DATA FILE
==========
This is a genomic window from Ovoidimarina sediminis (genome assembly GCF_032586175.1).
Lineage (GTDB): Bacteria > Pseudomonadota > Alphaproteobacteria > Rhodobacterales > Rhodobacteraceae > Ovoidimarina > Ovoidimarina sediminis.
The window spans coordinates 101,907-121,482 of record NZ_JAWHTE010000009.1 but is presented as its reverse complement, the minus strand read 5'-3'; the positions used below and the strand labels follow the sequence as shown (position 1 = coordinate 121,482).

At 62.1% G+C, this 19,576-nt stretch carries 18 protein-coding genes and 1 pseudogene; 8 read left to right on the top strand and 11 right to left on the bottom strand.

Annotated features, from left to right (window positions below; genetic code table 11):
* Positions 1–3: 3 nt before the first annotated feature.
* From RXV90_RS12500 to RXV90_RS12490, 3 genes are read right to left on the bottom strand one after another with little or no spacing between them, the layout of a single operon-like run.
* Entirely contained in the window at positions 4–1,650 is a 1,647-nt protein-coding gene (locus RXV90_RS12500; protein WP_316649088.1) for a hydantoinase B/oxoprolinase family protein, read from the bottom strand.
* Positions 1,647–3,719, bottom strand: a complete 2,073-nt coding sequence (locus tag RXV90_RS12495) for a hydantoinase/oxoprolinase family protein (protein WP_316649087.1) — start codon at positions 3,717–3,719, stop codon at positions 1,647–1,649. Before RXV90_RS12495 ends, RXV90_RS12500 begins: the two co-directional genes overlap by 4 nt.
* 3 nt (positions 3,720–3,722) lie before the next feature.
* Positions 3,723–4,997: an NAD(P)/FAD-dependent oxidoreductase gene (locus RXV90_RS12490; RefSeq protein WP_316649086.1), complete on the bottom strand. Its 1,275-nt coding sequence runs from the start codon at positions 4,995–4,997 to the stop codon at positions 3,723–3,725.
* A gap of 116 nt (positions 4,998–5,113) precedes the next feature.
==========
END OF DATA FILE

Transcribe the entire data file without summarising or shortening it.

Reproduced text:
This is a genomic window from Ovoidimarina sediminis (genome assembly GCF_032586175.1).
Lineage (GTDB): Bacteria > Pseudomonadota > Alphaproteobacteria > Rhodobacterales > Rhodobacteraceae > Ovoidimarina > Ovoidimarina sediminis.
The window spans coordinates 101,907-121,482 of record NZ_JAWHTE010000009.1 but is presented as its reverse complement, the minus strand read 5'-3'; the positions used below and the strand labels follow the sequence as shown (position 1 = coordinate 121,482).

At 62.1% G+C, this 19,576-nt stretch carries 18 protein-coding genes and 1 pseudogene; 8 read left to right on the top strand and 11 right to left on the bottom strand.

Annotated features, from left to right (window positions below; genetic code table 11):
* Positions 1–3: 3 nt before the first annotated feature.
* From RXV90_RS12500 to RXV90_RS12490, 3 genes are read right to left on the bottom strand one after another with little or no spacing between them, the layout of a single operon-like run.
* Entirely contained in the window at positions 4–1,650 is a 1,647-nt protein-coding gene (locus RXV90_RS12500; protein WP_316649088.1) for a hydantoinase B/oxoprolinase family protein, read from the bottom strand.
* Positions 1,647–3,719, bottom strand: a complete 2,073-nt coding sequence (locus tag RXV90_RS12495) for a hydantoinase/oxoprolinase family protein (protein WP_316649087.1) — start codon at positions 3,717–3,719, stop codon at positions 1,647–1,649. Before RXV90_RS12495 ends, RXV90_RS12500 begins: the two co-directional genes overlap by 4 nt.
* 3 nt (positions 3,720–3,722) lie before the next feature.
* Positions 3,723–4,997: an NAD(P)/FAD-dependent oxidoreductase gene (locus RXV90_RS12490; RefSeq protein WP_316649086.1), complete on the bottom strand. Its 1,275-nt coding sequence runs from the start codon at positions 4,995–4,997 to the stop codon at positions 3,723–3,725.
* A gap of 116 nt (positions 4,998–5,113) precedes the next feature.